Experimental artist and auteur Andrew Kötting creates a ground-breaking crossover between narrative film and contemporary art piece, based on the award-winning play by Hattie Naylor.
The film is inspired by the true story of Ivan Mishukov, who walked out of his apartment at the age of four and spent two years living on the city streets where he was adopted by a pack of wild dogs. In a recession-ravaged city, the child’s world was dominated by deprivation and violence; his only hope was to turn to feral dogs for company, protection and warmth.
Kötting’s spellbinding and utterly original story of survival draws on a range of innovative techniques, including home movies and archive to produce a montage essay on the state of the world. Lek, played by the French performance artist and actor Xavier Tchili returns with a mesmerising performance of a man close to the edge, buried under the weight of his own existential terrors.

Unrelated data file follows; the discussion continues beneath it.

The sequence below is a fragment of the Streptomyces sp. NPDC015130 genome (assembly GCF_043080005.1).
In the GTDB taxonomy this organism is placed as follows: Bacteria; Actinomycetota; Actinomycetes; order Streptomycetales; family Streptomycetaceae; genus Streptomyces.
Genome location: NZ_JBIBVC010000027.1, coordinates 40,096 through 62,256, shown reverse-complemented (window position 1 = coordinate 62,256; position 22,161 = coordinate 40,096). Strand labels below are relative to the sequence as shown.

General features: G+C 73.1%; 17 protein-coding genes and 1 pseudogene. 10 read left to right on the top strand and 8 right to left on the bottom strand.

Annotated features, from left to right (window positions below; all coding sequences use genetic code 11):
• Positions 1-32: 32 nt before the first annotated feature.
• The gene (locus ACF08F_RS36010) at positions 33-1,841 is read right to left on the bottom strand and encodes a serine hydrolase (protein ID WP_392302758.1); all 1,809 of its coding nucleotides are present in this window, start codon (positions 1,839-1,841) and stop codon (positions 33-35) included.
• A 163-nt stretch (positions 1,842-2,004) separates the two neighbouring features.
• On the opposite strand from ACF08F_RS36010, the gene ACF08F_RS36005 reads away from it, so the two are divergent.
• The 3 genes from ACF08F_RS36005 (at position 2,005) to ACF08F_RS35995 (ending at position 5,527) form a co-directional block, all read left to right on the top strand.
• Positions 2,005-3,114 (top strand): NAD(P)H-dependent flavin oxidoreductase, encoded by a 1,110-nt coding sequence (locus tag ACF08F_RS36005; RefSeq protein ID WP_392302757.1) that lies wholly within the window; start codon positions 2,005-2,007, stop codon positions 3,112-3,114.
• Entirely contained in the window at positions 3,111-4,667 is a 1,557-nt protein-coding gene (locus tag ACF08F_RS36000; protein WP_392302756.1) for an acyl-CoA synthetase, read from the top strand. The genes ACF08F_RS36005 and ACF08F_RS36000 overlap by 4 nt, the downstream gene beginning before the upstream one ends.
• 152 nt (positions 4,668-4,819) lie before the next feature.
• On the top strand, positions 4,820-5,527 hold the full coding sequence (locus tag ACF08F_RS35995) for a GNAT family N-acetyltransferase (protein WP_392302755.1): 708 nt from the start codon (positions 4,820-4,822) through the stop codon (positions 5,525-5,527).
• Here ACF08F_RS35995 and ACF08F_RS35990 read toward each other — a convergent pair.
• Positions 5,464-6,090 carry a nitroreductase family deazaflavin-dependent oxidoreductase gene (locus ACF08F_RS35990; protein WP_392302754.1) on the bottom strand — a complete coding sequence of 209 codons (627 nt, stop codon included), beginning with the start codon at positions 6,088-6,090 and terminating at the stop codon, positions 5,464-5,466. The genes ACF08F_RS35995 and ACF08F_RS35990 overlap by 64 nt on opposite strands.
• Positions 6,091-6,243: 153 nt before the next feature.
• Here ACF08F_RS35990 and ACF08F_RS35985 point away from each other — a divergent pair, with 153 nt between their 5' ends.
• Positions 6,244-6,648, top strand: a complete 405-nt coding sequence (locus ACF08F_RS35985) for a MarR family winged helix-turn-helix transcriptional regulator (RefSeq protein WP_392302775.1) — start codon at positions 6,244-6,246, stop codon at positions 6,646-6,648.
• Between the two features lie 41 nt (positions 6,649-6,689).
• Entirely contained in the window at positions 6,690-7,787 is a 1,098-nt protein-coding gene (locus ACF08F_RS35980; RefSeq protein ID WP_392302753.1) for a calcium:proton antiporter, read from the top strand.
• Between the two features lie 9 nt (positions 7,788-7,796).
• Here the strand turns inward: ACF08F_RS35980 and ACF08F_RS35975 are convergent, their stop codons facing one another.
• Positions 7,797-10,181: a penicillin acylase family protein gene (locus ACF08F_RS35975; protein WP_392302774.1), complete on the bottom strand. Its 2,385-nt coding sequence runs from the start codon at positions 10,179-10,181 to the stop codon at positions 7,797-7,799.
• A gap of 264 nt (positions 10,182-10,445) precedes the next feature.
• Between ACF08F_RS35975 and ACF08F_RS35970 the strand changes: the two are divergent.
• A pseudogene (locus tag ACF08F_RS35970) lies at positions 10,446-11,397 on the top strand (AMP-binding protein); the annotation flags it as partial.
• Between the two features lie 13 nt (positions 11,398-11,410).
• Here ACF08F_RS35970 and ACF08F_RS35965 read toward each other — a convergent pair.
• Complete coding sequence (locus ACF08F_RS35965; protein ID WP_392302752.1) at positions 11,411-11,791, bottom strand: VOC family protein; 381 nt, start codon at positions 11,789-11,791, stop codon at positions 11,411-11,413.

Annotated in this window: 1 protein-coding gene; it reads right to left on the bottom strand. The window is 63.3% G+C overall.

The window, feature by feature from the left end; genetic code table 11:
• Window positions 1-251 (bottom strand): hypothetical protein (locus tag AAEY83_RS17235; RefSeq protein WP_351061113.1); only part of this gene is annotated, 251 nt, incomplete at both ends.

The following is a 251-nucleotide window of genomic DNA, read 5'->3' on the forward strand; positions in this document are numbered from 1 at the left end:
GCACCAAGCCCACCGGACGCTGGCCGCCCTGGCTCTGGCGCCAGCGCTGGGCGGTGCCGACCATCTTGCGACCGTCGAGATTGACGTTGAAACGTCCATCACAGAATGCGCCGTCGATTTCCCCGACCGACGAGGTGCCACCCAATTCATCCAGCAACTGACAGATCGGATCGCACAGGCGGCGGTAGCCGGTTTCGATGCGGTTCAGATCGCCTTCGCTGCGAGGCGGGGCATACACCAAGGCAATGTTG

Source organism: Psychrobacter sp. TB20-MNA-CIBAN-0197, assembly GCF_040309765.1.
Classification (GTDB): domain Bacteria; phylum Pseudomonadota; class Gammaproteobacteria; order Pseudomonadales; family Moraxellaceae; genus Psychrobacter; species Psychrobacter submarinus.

With trace elements of Tarkovsky’s Stalker and Samuel Beckett’s Krapp’s Last Tape the film sends the protagonist, Lek into a zone deep underground only to see him surface in the deserts of northern chile. Ultimately the film inhabits a foggy no-man’s land between documentary and fiction, essay and narrative whilst at the same time probing for answers to the universal questions of Where now? Who now? When now?
★★★★“Lek does not need comparisons, or classification: it can stand on its own as a unique achievement.” — Filmuforia
Also see Mark Kermode’s review in The Guardian.
There is also a Blu-Ray version. See this link for more information.
Running time: 90 minutes, English Language with Invented Language (with English Subtitles).